Gilwern Quarry, Powys – Saturday 26th July 2018

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On Saturday 28th July, we landed at Gilwern Quarry, Powys, for the annual UKAFH trilobite fest!

Gilwern quarry is privately-owned and is situated on the edge of the Brecon Beacons, in beautiful and isolated terrain. Gilwern is known for its trilobites, which are generally very well preserved, and can be found in abundance. Gilwern Hill is made of Lower to Middle Ordovician volcaniclastic rock, which form part of the Builth Inlier. The site has rocks from the Llanvirn series (approximately 460 million years old) and exhibits the following beds:

  • Upper Didymographus murchisoni Shales.
  • Pale flinty, tuffaceous beds.
  • Main Rhyolitic tuffs, with Lower Didymographus murchisoni Shales.
  • Rhyolitic tuffs and agglomerates.
  • Upper Didymographus bifidus Beds.
  • Lower Didymographus bifidus Beds

The site has been interpreted as a near-shore, shallow water environment used as a breeding ground for the Ogyginus trilobite (pictured above), due to the number and range of ages of Ogyginus found here. However, other trilobite species such as Meadowtownella and Bettonolithus can be found, as well as graptolites.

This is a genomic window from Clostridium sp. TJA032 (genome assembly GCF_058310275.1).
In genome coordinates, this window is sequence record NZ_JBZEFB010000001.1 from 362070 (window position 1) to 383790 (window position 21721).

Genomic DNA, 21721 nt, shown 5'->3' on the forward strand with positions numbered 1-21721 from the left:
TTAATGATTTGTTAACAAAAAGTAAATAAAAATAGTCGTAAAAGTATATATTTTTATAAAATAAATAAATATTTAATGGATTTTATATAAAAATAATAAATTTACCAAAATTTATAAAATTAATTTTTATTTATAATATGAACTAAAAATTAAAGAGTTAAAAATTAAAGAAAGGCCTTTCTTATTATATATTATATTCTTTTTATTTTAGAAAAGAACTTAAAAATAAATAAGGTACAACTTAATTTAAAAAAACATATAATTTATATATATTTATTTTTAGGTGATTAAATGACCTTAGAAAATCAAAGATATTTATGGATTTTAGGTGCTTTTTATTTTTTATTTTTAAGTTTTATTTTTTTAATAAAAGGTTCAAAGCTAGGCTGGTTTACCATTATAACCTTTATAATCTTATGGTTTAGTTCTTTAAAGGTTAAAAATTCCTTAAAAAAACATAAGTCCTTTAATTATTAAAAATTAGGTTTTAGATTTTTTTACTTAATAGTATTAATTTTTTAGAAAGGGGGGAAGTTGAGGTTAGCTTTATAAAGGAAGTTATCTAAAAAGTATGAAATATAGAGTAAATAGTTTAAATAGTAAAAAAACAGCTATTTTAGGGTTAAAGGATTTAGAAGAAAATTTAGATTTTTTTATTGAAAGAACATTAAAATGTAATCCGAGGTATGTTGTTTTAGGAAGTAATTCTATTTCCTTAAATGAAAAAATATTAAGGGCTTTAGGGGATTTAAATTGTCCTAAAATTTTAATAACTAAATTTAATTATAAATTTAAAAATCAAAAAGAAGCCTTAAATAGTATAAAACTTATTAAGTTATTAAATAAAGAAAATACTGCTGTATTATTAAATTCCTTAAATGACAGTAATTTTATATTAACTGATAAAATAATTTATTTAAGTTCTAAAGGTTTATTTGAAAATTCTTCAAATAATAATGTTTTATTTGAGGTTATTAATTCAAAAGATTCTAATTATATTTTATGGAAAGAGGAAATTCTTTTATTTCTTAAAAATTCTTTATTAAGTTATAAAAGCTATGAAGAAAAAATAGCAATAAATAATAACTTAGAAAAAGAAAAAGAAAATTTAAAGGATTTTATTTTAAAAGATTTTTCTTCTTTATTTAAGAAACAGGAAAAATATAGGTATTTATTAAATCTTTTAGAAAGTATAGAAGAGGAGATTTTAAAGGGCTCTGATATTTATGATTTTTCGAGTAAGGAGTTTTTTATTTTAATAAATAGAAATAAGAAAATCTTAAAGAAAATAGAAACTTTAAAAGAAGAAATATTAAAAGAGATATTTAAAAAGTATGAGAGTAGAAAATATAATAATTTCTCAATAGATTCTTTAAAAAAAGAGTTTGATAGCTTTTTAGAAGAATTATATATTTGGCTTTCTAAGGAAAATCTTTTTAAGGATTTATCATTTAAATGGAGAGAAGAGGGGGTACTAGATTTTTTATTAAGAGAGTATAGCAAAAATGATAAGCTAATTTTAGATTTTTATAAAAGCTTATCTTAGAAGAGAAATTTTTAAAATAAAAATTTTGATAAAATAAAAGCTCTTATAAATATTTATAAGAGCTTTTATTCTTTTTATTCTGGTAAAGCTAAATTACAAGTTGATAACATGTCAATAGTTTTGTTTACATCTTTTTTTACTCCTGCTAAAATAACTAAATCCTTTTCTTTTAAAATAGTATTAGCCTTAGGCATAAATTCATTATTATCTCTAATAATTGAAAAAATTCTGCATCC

Trilo wall

Emma, the lovely landowner, greeted us at the shepherd’s hut as we arrived with hot teas and coffees, which was a lovely surprise, and was very welcome after the long journey that many of us had made. First stop of the day was the “trilobite wall” – a stack of fossiliferous rocks lining the shepherd’s hut car park – you know it’ll be a good day when you find your first fossils in the car park!

Once we were suitably refreshed and kitted up, Sam and Aidan gave an introductory session on the quarry and showed the group some example fossils from previous hunts, including various species of trilobites, graptolites, orthocones and conulariids. We then moved up to the main quarry, where the good finds started rolling in!

Lingulella brachiopods:

Bettonolithus trilobites:

The quarry is packed full of loose rock so there was plenty of material for us to chisel and hammer our way through.

Although the weather looked promising on arrival, after several hours it had clouded over and distant rumbles of thunder could be heard. Unfortunately, this then developed into torrential rain and hailstones (in July!), which felt like being stoned to death with frozen peas! A mad dash to the safety of our cars was in order and with it, an unfortunately abrupt end to the hunt!

We would like to thank all for attending – we hope you had a fantastic day! A special thank you goes to Emma for her fabulous hospitality and we look forward to the next hunt!

Access to the quarry and rental of the self-catering shepherd’s hut can be requested via

For further information on Gilwern fossils, please refer to

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